DUBAI // A year after his premature retirement from playing Jonny Macdonald is ready to start his second life in UAE rugby as a coach.
The Abu Dhabi-born scrum-half was forced to give up the game last year age 25 due to the effects of repeated concussions.
Now he is returning to the field in a teaching capacity, in a new role as coach of the Heartbeat Tigers women’s side, last year’s Dubai Rugby Sevens winners.
“Coaching is something I enjoy, but I don’t know how long I’ll last before wanting to pull the boots on and run back onto the pitch,” said Macdonald, the former Arabian Gulf scrum-half and Scotland sevens player.” Macdonald said he kept in contact with Shane Thornton, the Tigers founder, and “he helped me a great deal and I have a huge amount of respect for him.
“In terms of coaching the women, it seemed like a good starting point, having done some backs coaching with a team back in the UK.
“With the Tigers women, it was an opportunity for me to take up a head coach position and is a good steppingstone. They are a great team so I am very excited to get involved.”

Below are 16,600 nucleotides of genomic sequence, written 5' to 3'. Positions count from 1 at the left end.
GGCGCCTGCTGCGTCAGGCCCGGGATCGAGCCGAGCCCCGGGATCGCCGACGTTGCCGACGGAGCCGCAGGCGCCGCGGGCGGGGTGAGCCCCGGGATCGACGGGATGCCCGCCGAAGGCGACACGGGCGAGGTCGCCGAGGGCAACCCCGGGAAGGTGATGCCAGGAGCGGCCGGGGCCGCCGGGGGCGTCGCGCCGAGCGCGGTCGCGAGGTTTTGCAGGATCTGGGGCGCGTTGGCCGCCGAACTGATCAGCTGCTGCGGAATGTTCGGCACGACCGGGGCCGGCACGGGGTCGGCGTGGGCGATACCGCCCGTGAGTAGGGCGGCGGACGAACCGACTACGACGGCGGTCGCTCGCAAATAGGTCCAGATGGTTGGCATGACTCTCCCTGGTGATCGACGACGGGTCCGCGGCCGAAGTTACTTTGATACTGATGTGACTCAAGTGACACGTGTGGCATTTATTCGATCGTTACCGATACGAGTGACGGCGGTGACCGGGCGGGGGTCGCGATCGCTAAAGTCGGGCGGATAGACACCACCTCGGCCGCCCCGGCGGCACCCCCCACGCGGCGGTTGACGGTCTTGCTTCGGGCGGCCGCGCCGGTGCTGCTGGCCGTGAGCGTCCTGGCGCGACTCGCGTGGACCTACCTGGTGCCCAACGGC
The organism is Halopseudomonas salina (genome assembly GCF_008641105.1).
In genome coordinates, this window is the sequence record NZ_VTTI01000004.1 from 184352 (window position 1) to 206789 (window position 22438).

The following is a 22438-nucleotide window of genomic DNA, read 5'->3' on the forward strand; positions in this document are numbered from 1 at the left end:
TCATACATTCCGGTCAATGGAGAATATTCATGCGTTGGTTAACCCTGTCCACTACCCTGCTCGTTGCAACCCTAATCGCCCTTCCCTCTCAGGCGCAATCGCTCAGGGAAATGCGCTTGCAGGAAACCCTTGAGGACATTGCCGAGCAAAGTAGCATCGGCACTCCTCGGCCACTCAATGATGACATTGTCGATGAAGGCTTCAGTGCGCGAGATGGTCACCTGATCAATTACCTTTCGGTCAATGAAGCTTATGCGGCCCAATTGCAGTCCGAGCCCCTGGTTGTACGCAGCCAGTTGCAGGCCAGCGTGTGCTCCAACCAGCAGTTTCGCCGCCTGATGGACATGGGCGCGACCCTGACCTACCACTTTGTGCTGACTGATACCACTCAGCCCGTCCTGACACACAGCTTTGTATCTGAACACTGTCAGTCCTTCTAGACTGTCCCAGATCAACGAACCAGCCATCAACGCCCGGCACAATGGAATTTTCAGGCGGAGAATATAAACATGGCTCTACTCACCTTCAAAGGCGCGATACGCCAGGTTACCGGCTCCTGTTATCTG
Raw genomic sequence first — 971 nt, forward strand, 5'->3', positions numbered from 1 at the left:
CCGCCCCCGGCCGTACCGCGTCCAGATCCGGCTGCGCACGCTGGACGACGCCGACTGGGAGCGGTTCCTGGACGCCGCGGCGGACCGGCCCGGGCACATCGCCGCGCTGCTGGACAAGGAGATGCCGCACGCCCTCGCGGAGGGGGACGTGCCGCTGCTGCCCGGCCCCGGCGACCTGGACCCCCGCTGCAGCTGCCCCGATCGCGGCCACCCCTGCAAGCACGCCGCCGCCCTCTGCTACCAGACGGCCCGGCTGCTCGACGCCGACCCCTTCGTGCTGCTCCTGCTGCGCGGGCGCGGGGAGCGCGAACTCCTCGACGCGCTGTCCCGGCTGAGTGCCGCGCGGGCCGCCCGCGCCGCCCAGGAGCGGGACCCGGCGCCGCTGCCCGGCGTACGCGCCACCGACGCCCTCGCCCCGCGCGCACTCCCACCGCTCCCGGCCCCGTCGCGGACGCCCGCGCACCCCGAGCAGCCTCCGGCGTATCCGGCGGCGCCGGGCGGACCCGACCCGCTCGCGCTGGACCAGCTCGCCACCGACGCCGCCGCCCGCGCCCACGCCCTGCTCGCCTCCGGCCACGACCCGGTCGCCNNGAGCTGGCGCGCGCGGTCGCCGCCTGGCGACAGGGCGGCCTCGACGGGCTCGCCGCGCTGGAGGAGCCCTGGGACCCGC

Although he was brought up in Abu Dhabi, and had a recent stint living and playing in Hong Kong, he now lives in Dubai and joined the Tigers coaching team in the summer.
“Jonny has been doing a very good job,” said Thornton, who was the Gulf sevens coach when Macdonald was a key player in the side.
“Last season, in our first season as Tigers ladies, we struggled to scrape a team together some times, but we have been recruiting and now we have had 15 to 20 girls turning up to training, which is great.
“I approached Jonny to do the job when he first came over here. He can’t play any more, which is obviously bad for him, but it is a bonus for clubs that need good coaches.”
Tigers will be one of 13 teams in action when the women’s season gets under way tomorrow, with the opening round of the West Asia Sevens Series at Zayed Sports City in Abu Dhabi.
Dubai Sharks will make the journey to the capital with three teams, having profited from an influx of players en masse from Dubai Wasps in the summer.
The players will be ready to get started by now. It is eight months since the last women’s season finished. Thornton thinks the late start to the season, three weeks after most senior men’s matches started, was a necessity because of the format the women’s matches are played in.
“Because these competitions are sevens, they probably can’t really be played much earlier because of the heat,” said the former Jebel Ali Dragons coach.
“Now there are about six tournaments until February or March, there are trips to Doha and Kuwait, so there is a fair bit of rugby to play.”
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